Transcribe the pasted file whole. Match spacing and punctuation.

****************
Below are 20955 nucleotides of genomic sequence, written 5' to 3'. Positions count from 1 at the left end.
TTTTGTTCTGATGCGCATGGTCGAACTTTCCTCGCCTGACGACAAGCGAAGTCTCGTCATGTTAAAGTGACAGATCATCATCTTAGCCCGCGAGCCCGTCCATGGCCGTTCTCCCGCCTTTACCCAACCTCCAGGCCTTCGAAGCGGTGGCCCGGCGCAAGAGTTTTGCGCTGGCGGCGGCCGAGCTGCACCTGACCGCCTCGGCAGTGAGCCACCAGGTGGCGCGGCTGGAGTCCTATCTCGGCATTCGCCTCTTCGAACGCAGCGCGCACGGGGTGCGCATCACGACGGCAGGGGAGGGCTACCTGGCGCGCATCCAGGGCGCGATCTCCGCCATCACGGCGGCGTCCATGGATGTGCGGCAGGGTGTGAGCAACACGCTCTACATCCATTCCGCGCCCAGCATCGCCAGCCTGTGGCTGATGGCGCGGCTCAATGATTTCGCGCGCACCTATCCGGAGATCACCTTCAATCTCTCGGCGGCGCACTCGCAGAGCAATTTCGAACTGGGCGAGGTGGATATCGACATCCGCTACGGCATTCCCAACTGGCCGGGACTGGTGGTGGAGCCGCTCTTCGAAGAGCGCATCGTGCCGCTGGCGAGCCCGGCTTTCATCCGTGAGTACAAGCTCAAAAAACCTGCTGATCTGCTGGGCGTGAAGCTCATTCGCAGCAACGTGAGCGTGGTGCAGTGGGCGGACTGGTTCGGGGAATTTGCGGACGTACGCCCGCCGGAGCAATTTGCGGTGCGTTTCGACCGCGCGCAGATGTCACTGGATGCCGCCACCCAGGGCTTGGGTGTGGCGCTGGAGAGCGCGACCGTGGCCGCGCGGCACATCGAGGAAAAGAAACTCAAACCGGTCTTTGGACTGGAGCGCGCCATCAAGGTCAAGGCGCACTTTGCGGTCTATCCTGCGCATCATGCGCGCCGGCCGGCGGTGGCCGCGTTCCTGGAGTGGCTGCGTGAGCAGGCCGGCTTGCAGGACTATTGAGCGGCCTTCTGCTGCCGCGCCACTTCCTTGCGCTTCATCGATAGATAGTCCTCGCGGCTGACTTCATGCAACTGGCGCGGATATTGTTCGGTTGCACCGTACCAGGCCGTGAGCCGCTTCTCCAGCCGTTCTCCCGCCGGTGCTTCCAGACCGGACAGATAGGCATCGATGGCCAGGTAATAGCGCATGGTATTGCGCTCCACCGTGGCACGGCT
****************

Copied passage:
Below are 20955 nucleotides of genomic sequence, written 5' to 3'. Positions count from 1 at the left end.
TTTTGTTCTGATGCGCATGGTCGAACTTTCCTCGCCTGACGACAAGCGAAGTCTCGTCATGTTAAAGTGACAGATCATCATCTTAGCCCGCGAGCCCGTCCATGGCCGTTCTCCCGCCTTTACCCAACCTCCAGGCCTTCGAAGCGGTGGCCCGGCGCAAGAGTTTTGCGCTGGCGGCGGCCGAGCTGCACCTGACCGCCTCGGCAGTGAGCCACCAGGTGGCGCGGCTGGAGTCCTATCTCGGCATTCGCCTCTTCGAACGCAGCGCGCACGGGGTGCGCATCACGACGGCAGGGGAGGGCTACCTGGCGCGCATCCAGGGCGCGATCTCCGCCATCACGGCGGCGTCCATGGATGTGCGGCAGGGTGTGAGCAACACGCTCTACATCCATTCCGCGCCCAGCATCGCCAGCCTGTGGCTGATGGCGCGGCTCAATGATTTCGCGCGCACCTATCCGGAGATCACCTTCAATCTCTCGGCGGCGCACTCGCAGAGCAATTTCGAACTGGGCGAGGTGGATATCGACATCCGCTACGGCATTCCCAACTGGCCGGGACTGGTGGTGGAGCCGCTCTTCGAAGAGCGCATCGTGCCGCTGGCGAGCCCGGCTTTCATCCGTGAGTACAAGCTCAAAAAACCTGCTGATCTGCTGGGCGTGAAGCTCATTCGCAGCAACGTGAGCGTGGTGCAGTGGGCGGACTGGTTCGGGGAATTTGCGGACGTACGCCCGCCGGAGCAATTTGCGGTGCGTTTCGACCGCGCGCAGATGTCACTGGATGCCGCCACCCAGGGCTTGGGTGTGGCGCTGGAGAGCGCGACCGTGGCCGCGCGGCACATCGAGGAAAAGAAACTCAAACCGGTCTTTGGACTGGAGCGCGCCATCAAGGTCAAGGCGCACTTTGCGGTCTATCCTGCGCATCATGCGCGCCGGCCGGCGGTGGCCGCGTTCCTGGAGTGGCTGCGTGAGCAGGCCGGCTTGCAGGACTATTGAGCGGCCTTCTGCTGCCGCGCCACTTCCTTGCGCTTCATCGATAGATAGTCCTCGCGGCTGACTTCATGCAACTGGCGCGGATATTGTTCGGTTGCACCGTACCAGGCCGTGAGCCGCTTCTCCAGCCGTTCTCCCGCCGGTGCTTCCAGACCGGACAGATAGGCATCGATGGCCAGGTAATAGCGCATGGTATTGCGCTCCACCGTGGCACGGCT